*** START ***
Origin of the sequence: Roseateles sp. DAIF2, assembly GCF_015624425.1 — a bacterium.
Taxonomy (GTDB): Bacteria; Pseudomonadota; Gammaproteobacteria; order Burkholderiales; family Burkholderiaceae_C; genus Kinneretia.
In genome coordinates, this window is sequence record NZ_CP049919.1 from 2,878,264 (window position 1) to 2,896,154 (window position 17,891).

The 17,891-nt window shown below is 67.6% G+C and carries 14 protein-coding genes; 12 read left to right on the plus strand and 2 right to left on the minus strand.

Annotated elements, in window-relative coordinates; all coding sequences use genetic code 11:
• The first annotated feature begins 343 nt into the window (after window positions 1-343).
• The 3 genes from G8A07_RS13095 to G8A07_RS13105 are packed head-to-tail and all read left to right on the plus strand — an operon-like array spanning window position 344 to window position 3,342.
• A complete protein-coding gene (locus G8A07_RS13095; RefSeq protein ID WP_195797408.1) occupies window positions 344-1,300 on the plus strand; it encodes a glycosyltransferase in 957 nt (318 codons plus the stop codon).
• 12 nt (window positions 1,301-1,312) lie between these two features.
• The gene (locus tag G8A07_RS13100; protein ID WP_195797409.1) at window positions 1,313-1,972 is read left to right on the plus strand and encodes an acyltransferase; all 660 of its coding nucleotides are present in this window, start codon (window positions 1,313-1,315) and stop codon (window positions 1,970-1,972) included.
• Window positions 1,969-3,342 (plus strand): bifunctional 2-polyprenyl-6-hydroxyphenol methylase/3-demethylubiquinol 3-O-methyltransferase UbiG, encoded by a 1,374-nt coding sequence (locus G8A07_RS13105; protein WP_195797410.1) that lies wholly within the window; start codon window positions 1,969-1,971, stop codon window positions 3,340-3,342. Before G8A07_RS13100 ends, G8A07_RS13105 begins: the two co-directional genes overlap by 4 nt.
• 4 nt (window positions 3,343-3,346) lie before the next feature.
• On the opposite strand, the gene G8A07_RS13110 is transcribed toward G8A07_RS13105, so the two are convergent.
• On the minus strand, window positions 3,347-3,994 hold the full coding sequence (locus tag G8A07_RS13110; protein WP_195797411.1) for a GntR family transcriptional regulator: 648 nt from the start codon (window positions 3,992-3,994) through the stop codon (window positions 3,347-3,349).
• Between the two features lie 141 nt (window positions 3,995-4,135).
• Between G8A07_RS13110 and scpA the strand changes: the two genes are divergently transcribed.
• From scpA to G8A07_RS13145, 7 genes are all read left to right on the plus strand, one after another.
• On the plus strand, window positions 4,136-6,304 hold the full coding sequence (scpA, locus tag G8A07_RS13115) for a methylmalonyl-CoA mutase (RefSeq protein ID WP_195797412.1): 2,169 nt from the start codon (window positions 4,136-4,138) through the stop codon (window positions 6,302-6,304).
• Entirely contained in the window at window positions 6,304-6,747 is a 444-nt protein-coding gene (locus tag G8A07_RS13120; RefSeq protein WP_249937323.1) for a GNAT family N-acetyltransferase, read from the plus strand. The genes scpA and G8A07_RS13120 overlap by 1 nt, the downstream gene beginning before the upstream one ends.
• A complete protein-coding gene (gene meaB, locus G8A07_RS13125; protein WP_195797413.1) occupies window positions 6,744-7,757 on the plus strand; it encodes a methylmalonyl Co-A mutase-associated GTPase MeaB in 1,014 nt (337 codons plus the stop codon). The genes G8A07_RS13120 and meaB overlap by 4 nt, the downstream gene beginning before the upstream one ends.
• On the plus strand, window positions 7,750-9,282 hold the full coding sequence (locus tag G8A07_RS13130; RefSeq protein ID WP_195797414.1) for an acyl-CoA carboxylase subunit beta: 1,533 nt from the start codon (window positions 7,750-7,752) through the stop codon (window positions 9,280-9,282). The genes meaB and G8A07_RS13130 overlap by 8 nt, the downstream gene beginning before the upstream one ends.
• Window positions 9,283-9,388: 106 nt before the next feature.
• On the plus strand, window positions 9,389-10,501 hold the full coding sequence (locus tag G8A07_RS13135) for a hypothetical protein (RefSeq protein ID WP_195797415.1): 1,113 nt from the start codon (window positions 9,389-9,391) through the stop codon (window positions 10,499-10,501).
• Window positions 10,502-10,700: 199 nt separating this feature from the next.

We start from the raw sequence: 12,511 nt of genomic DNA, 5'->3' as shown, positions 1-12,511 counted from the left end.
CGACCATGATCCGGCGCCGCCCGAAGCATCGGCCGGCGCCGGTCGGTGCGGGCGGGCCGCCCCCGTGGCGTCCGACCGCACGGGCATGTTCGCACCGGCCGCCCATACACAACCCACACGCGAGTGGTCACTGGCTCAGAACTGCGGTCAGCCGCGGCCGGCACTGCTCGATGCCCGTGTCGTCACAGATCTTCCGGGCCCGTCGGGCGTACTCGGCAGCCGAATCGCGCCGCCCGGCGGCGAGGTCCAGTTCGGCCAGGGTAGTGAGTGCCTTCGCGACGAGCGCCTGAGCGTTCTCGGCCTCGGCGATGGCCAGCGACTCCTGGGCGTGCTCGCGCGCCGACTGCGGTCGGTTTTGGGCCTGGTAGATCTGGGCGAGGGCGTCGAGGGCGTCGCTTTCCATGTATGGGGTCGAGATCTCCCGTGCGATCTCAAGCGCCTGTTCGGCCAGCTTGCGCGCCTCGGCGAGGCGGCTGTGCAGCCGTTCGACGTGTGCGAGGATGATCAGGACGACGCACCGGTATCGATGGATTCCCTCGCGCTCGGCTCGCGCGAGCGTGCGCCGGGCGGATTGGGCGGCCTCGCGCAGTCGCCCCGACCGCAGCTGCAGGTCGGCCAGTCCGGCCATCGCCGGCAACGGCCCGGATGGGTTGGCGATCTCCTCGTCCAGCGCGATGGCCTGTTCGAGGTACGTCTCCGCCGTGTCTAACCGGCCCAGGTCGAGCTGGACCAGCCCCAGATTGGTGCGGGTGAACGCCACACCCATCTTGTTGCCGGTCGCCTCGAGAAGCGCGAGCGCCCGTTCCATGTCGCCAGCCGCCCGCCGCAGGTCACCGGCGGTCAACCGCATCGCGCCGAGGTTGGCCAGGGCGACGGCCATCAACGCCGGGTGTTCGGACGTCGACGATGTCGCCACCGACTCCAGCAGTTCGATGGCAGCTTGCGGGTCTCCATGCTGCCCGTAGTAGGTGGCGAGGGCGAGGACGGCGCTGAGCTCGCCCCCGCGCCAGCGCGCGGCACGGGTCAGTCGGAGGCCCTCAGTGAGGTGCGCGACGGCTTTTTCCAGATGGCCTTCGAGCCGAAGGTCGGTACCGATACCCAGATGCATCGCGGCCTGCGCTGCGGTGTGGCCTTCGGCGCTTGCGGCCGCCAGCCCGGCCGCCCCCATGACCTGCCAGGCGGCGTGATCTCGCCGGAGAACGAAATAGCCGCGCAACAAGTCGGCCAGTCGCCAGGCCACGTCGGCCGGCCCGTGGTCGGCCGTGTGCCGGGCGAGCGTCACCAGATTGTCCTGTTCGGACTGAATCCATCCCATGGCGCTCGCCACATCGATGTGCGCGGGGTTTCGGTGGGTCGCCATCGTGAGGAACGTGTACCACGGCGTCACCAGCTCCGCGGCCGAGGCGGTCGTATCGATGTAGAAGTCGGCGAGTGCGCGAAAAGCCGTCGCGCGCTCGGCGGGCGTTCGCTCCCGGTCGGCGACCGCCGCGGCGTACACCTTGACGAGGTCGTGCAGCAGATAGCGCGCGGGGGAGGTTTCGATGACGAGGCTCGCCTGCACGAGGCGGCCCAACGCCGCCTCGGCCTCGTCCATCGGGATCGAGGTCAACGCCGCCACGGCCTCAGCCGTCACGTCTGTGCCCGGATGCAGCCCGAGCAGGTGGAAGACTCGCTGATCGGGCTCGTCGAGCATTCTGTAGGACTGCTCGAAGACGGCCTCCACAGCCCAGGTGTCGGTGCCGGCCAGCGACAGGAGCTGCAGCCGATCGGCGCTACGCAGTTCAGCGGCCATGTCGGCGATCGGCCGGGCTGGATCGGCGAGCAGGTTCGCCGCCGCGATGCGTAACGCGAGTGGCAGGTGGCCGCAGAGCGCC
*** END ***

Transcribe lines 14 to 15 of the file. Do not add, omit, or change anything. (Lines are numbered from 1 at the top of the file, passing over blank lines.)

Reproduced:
• On the minus strand, window positions 3,347-3,994 hold the full coding sequence (locus tag G8A07_RS13110; protein WP_195797411.1) for a GntR family transcriptional regulator: 648 nt from the start codon (window positions 3,992-3,994) through the stop codon (window positions 3,347-3,349).
• Between the two features lie 141 nt (window positions 3,995-4,135).